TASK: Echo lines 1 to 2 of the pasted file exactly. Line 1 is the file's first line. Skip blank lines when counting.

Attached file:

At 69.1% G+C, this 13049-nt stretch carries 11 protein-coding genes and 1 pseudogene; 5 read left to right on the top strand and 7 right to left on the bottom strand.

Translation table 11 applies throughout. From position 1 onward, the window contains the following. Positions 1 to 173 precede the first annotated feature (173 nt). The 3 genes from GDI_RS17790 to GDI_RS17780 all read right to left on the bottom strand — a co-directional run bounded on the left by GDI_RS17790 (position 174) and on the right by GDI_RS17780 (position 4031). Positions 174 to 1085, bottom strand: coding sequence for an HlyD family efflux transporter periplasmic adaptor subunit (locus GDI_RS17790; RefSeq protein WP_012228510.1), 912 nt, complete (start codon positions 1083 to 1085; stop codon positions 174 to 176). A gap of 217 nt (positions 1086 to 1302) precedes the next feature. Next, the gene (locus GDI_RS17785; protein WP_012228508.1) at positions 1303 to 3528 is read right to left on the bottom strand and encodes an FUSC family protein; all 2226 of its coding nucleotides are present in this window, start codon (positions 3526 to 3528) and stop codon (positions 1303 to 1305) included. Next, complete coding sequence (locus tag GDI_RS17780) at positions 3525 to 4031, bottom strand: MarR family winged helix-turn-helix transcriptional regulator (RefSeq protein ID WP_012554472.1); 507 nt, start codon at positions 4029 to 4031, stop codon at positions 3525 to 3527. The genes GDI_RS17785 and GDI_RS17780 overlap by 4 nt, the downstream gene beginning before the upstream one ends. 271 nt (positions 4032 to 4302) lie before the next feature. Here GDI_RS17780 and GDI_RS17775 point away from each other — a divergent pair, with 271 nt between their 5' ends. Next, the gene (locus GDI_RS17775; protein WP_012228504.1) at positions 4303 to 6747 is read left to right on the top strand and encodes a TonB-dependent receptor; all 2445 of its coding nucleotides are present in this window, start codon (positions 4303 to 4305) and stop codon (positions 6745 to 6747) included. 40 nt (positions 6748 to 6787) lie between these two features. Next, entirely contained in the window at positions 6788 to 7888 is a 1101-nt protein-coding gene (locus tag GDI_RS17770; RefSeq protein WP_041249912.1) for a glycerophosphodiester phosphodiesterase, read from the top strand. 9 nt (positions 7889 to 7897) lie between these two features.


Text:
At 69.1% G+C, this 13049-nt stretch carries 11 protein-coding genes and 1 pseudogene; 5 read left to right on the top strand and 7 right to left on the bottom strand.

Translation table 11 applies throughout. From position 1 onward, the window contains the following. Positions 1 to 173 precede the first annotated feature (173 nt). The 3 genes from GDI_RS17790 to GDI_RS17780 all read right to left on the bottom strand — a co-directional run bounded on the left by GDI_RS17790 (position 174) and on the right by GDI_RS17780 (position 4031). Positions 174 to 1085, bottom strand: coding sequence for an HlyD family efflux transporter periplasmic adaptor subunit (locus GDI_RS17790; RefSeq protein WP_012228510.1), 912 nt, complete (start codon positions 1083 to 1085; stop codon positions 174 to 176). A gap of 217 nt (positions 1086 to 1302) precedes the next feature. Next, the gene (locus GDI_RS17785; protein WP_012228508.1) at positions 1303 to 3528 is read right to left on the bottom strand and encodes an FUSC family protein; all 2226 of its coding nucleotides are present in this window, start codon (positions 3526 to 3528) and stop codon (positions 1303 to 1305) included. Next, complete coding sequence (locus tag GDI_RS17780) at positions 3525 to 4031, bottom strand: MarR family winged helix-turn-helix transcriptional regulator (RefSeq protein ID WP_012554472.1); 507 nt, start codon at positions 4029 to 4031, stop codon at positions 3525 to 3527. The genes GDI_RS17785 and GDI_RS17780 overlap by 4 nt, the downstream gene beginning before the upstream one ends. 271 nt (positions 4032 to 4302) lie before the next feature. Here GDI_RS17780 and GDI_RS17775 point away from each other — a divergent pair, with 271 nt between their 5' ends. Next, the gene (locus GDI_RS17775; protein WP_012228504.1) at positions 4303 to 6747 is read left to right on the top strand and encodes a TonB-dependent receptor; all 2445 of its coding nucleotides are present in this window, start codon (positions 4303 to 4305) and stop codon (positions 6745 to 6747) included. 40 nt (positions 6748 to 6787) lie between these two features. Next, entirely contained in the window at positions 6788 to 7888 is a 1101-nt protein-coding gene (locus tag GDI_RS17770; RefSeq protein WP_041249912.1) for a glycerophosphodiester phosphodiesterase, read from the top strand. 9 nt (positions 7889 to 7897) lie between these two features.